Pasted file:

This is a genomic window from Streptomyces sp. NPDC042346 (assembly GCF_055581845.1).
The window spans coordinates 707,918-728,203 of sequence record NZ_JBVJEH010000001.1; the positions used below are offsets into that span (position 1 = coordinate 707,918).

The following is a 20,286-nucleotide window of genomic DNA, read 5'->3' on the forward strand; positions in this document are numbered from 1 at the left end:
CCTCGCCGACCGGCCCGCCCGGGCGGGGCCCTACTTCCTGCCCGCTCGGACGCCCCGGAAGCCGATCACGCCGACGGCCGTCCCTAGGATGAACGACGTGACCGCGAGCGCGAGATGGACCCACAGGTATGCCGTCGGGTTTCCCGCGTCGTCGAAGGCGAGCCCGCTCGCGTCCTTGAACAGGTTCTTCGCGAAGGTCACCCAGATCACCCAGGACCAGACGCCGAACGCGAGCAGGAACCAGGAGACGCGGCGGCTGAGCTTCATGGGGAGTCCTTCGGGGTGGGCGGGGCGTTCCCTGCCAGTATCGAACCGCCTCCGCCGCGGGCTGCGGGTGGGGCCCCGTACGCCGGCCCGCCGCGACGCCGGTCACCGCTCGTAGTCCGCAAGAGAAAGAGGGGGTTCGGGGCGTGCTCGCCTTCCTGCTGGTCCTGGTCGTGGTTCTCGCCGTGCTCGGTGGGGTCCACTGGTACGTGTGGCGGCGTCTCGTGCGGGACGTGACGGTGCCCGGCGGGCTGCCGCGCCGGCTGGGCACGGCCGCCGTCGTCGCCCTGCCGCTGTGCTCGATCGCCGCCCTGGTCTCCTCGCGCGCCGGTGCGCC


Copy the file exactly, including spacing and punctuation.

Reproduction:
This is a genomic window from Streptomyces sp. NPDC042346 (assembly GCF_055581845.1).
The window spans coordinates 707,918-728,203 of sequence record NZ_JBVJEH010000001.1; the positions used below are offsets into that span (position 1 = coordinate 707,918).

The following is a 20,286-nucleotide window of genomic DNA, read 5'->3' on the forward strand; positions in this document are numbered from 1 at the left end:
CCTCGCCGACCGGCCCGCCCGGGCGGGGCCCTACTTCCTGCCCGCTCGGACGCCCCGGAAGCCGATCACGCCGACGGCCGTCCCTAGGATGAACGACGTGACCGCGAGCGCGAGATGGACCCACAGGTATGCCGTCGGGTTTCCCGCGTCGTCGAAGGCGAGCCCGCTCGCGTCCTTGAACAGGTTCTTCGCGAAGGTCACCCAGATCACCCAGGACCAGACGCCGAACGCGAGCAGGAACCAGGAGACGCGGCGGCTGAGCTTCATGGGGAGTCCTTCGGGGTGGGCGGGGCGTTCCCTGCCAGTATCGAACCGCCTCCGCCGCGGGCTGCGGGTGGGGCCCCGTACGCCGGCCCGCCGCGACGCCGGTCACCGCTCGTAGTCCGCAAGAGAAAGAGGGGGTTCGGGGCGTGCTCGCCTTCCTGCTGGTCCTGGTCGTGGTTCTCGCCGTGCTCGGTGGGGTCCACTGGTACGTGTGGCGGCGTCTCGTGCGGGACGTGACGGTGCCCGGCGGGCTGCCGCGCCGGCTGGGCACGGCCGCCGTCGTCGCCCTGCCGCTGTGCTCGATCGCCGCCCTGGTCTCCTCGCGCGCCGGTGCGCC